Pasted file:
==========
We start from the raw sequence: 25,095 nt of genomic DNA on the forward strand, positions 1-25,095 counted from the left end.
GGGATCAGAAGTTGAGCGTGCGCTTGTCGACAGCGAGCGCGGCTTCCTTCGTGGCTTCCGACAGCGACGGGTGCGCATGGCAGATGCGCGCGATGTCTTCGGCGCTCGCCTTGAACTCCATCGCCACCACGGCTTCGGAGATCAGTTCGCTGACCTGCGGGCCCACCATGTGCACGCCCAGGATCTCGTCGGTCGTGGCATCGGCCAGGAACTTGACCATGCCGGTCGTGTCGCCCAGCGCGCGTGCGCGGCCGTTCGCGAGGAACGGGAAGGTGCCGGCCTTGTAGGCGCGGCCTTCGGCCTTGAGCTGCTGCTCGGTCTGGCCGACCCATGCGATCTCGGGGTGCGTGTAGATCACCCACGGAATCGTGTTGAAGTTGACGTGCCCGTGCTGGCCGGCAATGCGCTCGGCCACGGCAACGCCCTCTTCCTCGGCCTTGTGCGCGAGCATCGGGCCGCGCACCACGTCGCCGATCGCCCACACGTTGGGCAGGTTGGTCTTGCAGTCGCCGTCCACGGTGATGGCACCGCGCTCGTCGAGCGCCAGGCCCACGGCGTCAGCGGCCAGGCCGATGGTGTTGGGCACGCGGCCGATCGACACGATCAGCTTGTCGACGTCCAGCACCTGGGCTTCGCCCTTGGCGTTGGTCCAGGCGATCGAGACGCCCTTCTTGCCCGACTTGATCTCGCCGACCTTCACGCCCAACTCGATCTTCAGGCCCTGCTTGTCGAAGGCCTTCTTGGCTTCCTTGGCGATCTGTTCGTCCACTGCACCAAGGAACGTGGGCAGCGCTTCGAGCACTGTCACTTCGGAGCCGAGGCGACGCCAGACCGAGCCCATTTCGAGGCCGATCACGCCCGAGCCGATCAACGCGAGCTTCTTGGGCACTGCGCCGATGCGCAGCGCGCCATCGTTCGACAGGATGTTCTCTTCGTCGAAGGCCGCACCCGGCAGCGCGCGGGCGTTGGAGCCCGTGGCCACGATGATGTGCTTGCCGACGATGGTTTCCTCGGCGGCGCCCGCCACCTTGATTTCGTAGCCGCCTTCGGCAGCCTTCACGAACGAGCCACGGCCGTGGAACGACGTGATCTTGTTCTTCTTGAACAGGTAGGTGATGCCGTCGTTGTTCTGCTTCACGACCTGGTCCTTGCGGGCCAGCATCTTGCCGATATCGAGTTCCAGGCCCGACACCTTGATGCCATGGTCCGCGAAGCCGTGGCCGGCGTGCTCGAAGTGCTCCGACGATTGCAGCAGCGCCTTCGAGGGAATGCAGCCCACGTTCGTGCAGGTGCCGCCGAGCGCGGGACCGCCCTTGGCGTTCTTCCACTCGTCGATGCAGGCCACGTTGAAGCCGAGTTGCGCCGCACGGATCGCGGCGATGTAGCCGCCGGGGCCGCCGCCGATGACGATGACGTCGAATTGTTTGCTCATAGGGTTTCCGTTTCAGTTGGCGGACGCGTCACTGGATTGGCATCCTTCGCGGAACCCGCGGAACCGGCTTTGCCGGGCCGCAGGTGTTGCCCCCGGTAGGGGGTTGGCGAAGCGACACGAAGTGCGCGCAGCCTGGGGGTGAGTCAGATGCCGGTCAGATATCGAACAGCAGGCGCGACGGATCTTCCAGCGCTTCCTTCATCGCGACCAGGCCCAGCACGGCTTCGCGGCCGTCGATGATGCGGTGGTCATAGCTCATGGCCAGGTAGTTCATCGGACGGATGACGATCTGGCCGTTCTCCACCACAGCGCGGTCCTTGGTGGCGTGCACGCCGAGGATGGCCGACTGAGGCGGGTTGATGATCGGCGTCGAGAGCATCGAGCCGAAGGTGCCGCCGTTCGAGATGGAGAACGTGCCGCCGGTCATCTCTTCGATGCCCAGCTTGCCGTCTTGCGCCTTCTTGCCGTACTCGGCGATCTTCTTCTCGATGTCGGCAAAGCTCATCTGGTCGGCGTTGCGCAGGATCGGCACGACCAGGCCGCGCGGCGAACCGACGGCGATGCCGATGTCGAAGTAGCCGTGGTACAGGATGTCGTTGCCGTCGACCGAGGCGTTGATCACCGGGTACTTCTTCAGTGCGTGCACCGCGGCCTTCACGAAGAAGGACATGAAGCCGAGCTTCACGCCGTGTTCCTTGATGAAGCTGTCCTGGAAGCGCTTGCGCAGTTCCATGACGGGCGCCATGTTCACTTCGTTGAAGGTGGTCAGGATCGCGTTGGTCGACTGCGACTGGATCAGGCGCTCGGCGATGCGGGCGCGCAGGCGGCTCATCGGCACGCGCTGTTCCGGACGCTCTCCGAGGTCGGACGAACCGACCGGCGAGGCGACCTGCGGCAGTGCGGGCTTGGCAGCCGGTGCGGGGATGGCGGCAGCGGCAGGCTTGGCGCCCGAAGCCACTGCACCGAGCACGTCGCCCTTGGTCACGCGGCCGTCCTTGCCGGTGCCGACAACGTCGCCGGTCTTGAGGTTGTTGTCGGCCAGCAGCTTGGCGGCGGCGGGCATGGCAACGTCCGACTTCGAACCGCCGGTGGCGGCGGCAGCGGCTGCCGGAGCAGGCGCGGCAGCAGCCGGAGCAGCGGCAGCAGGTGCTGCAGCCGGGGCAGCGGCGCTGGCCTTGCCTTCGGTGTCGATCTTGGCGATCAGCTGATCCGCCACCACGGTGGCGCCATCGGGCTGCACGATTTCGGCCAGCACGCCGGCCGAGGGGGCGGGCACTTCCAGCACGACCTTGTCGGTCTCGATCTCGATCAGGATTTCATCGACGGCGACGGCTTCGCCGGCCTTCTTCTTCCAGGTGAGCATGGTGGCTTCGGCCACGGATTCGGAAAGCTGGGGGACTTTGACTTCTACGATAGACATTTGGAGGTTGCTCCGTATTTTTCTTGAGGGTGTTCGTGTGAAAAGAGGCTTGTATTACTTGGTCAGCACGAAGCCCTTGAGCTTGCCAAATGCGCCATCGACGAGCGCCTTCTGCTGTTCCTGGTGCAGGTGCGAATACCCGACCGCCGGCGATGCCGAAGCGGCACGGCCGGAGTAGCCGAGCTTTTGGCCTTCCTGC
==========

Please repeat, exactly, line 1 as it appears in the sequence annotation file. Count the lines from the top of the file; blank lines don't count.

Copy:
We start from the raw sequence: 25,095 nt of genomic DNA on the forward strand, positions 1-25,095 counted from the left end.